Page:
Book Review: Frog and Friends

Eve Bunting. Frog and Friends: Best Summer Ever. Illustrated by Josee Masse. Ann Arbor: Sleeping Bear Press, 2012. 45 pages.

Are frogs particularly gregarious animals? They seem to be the living embodiment of friendship in many kids books. There’s the legendary FROG AND TOAD stories, and now another friendly frog brightens up your kids’ reading in Eve Bunting’s FROG AND FRIENDS: BEST SUMMER EVER.

This is an ideal book for new readers and those transitioning into reading. It’s about halfway between the books for very, very young readers with one or two sentences on each page (e.g., most of Mo Willems’ excellent work) and full-on chapter books, with ample illustration to keep the kids’ attention and provide some context cues.

There are three stories here, and each focuses on one element of the eponymous frog’s friendship with others. The first is about diversity, and manages to communicate the fact that it’s OK to be friends with people who are different from you without being overtly preachy. We meet Frog and his friend, Little Brown Bat, who is very different from Frog, but they find plenty to do together anyway, like him impressing her with his long sticky tongue. I don’t think I ever expected to read the sentence, “That is a very handsome tongue” aloud, but thanks to this book, I now have–several times. An allusion is made late in the story to Frog’s other friends, who are basically other wild animals. Intriguingly, Hoppo is given “part-time friend” status.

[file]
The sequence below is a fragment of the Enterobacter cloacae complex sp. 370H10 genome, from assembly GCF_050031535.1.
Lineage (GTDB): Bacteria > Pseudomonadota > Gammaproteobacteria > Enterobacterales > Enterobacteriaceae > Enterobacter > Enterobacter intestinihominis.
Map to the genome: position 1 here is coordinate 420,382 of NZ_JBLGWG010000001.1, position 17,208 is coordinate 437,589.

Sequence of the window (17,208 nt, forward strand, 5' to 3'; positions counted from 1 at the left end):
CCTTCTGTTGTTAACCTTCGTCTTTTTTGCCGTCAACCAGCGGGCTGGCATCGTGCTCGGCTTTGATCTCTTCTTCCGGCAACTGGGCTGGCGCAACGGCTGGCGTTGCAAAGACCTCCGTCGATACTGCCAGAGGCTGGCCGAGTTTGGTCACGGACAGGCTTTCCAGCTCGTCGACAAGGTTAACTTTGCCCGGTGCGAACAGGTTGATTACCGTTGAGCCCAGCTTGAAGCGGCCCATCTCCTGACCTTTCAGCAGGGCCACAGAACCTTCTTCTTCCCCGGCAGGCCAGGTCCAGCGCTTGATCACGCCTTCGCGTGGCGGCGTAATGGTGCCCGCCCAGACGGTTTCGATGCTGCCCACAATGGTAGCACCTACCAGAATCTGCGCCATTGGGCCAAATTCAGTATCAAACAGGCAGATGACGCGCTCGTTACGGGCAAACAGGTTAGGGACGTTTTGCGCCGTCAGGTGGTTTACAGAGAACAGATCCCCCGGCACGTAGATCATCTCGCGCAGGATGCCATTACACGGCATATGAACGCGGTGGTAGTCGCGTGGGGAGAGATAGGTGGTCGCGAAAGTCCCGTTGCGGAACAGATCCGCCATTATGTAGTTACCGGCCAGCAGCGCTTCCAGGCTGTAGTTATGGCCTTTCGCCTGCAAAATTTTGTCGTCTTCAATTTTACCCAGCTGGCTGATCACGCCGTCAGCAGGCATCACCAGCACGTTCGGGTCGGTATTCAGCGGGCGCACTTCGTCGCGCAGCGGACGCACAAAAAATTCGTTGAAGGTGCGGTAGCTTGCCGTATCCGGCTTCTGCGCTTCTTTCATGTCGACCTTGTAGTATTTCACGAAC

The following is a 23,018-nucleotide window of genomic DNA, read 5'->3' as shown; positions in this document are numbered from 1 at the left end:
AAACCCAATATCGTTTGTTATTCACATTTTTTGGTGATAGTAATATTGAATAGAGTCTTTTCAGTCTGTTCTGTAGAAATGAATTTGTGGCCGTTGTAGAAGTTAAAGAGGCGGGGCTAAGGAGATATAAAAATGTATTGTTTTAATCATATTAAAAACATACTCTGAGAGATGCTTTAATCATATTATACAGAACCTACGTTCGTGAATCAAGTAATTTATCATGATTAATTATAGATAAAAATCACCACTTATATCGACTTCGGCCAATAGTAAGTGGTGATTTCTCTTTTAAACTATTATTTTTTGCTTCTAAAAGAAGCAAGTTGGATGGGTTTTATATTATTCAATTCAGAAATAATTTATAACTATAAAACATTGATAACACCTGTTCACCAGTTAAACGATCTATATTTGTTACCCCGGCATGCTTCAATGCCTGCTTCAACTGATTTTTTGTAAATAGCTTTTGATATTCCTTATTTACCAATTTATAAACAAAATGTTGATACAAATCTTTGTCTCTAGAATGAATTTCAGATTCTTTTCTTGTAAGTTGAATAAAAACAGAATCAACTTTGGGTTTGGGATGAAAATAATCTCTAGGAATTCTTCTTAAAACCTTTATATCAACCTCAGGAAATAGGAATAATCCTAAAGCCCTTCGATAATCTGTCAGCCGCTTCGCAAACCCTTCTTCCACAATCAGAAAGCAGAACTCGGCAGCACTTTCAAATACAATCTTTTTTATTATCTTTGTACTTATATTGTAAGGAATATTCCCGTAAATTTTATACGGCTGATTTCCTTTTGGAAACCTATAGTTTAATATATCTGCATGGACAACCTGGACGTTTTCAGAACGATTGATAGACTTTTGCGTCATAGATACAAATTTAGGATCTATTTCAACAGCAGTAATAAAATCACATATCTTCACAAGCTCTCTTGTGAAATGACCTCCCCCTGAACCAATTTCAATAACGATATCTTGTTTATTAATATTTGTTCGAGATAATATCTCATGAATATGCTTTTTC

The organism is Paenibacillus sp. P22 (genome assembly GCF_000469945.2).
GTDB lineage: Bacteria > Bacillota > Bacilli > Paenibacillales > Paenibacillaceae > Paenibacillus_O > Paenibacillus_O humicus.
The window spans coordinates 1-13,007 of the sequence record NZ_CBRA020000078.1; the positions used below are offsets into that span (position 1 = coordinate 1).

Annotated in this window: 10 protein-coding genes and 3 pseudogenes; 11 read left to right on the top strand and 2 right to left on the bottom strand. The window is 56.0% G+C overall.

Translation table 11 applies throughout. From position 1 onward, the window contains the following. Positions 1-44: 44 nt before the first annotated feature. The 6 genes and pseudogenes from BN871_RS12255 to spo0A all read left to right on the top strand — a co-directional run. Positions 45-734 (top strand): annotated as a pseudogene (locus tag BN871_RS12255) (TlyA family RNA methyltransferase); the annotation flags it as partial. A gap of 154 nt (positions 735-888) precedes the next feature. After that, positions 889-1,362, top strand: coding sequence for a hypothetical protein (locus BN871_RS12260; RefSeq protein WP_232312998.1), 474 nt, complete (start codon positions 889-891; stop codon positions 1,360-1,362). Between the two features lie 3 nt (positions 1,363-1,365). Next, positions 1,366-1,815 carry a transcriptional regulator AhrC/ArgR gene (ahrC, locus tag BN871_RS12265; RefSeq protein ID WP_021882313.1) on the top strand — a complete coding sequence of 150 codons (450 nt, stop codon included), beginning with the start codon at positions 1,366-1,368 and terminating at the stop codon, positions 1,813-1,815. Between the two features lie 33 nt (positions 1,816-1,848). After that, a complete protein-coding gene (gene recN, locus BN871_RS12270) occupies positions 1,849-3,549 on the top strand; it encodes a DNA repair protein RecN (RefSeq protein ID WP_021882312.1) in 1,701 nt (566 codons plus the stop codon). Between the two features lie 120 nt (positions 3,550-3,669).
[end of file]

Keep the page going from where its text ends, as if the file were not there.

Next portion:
In the next story, we meet those friends. Frog needs and change and wants a vacation, and ultimately all of his friends come with him, meaning he doesn’t get much of a vacation at all. Still, he says it’s the best vacation ever, and is energized to return to his usual routine of sitting on his napping rock and catching flies.

In the last story, Frog is visited by a man in a long black coat and a black cape who, unfortunately, looks nothing like Vincent Price (I just thought that would be pretty cool, and it would give me an excuse to try a Vincent Price voice while reading. He gives Frog and his friends stars, which they gain a new appreciation for. Again, most of the crew is involved, including Jumping Mouse, who doesn’t do much jumping. Rabbit is on maternity leave and stays home. It’s a cute way to get little ones thinking about astronomy.

All in all, this is a great book, whether you are reading it to your kids or they are reading it to you, with wonderful illustrations by Josee Masse. Highly recommended.

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